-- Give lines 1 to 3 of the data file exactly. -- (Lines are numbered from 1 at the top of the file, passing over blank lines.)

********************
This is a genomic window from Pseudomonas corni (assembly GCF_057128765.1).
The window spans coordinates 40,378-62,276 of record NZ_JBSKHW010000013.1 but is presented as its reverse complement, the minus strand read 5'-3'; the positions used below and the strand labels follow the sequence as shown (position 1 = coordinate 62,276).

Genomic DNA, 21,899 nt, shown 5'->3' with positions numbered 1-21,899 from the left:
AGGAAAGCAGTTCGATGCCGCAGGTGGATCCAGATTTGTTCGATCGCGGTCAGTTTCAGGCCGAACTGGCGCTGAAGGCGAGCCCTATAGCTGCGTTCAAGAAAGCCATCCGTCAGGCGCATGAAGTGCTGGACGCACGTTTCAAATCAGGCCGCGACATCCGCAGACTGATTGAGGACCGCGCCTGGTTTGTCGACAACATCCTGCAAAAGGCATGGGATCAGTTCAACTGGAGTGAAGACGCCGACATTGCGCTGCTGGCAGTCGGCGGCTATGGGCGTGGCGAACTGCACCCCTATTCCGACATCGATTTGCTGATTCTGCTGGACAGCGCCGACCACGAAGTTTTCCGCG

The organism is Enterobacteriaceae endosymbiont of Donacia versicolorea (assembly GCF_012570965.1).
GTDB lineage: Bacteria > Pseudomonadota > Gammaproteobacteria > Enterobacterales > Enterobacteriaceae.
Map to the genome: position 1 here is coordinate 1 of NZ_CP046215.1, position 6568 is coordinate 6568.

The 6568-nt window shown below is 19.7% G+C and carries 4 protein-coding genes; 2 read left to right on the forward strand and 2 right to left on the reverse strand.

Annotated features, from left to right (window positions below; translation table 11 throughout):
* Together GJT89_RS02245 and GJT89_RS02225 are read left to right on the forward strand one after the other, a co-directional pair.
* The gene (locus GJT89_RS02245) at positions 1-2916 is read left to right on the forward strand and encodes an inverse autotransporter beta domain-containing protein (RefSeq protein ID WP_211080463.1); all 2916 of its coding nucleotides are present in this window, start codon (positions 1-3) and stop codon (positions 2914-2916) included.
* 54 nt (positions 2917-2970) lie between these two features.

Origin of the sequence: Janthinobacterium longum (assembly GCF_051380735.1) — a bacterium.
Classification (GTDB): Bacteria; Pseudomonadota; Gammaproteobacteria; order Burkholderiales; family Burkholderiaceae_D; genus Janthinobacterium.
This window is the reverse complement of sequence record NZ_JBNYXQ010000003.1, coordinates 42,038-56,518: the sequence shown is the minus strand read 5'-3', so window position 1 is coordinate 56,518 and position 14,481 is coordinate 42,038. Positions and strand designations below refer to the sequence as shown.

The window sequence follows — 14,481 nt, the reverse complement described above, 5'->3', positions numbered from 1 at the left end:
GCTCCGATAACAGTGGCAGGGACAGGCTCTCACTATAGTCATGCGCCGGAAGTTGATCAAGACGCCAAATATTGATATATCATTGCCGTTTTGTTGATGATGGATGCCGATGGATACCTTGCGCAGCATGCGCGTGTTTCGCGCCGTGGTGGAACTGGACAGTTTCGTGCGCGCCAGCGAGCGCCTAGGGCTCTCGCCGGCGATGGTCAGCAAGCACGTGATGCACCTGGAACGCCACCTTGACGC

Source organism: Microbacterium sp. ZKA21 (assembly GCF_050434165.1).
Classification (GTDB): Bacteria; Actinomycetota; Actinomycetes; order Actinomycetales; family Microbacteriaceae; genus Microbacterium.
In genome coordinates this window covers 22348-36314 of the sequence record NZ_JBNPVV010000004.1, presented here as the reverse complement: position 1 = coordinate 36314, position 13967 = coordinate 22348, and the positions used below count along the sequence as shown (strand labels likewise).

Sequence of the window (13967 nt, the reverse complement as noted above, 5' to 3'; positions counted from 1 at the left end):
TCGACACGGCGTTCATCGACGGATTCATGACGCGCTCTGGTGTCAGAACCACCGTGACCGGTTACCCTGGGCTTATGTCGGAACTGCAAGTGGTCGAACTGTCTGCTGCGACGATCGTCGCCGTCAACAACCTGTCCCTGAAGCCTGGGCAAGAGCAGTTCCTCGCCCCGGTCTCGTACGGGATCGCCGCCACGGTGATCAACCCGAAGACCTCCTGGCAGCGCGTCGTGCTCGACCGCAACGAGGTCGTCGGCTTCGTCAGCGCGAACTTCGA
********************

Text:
This is a genomic window from Pseudomonas corni (assembly GCF_057128765.1).
The window spans coordinates 40,378-62,276 of record NZ_JBSKHW010000013.1 but is presented as its reverse complement, the minus strand read 5'-3'; the positions used below and the strand labels follow the sequence as shown (position 1 = coordinate 62,276).

Genomic DNA, 21,899 nt, shown 5'->3' with positions numbered 1-21,899 from the left: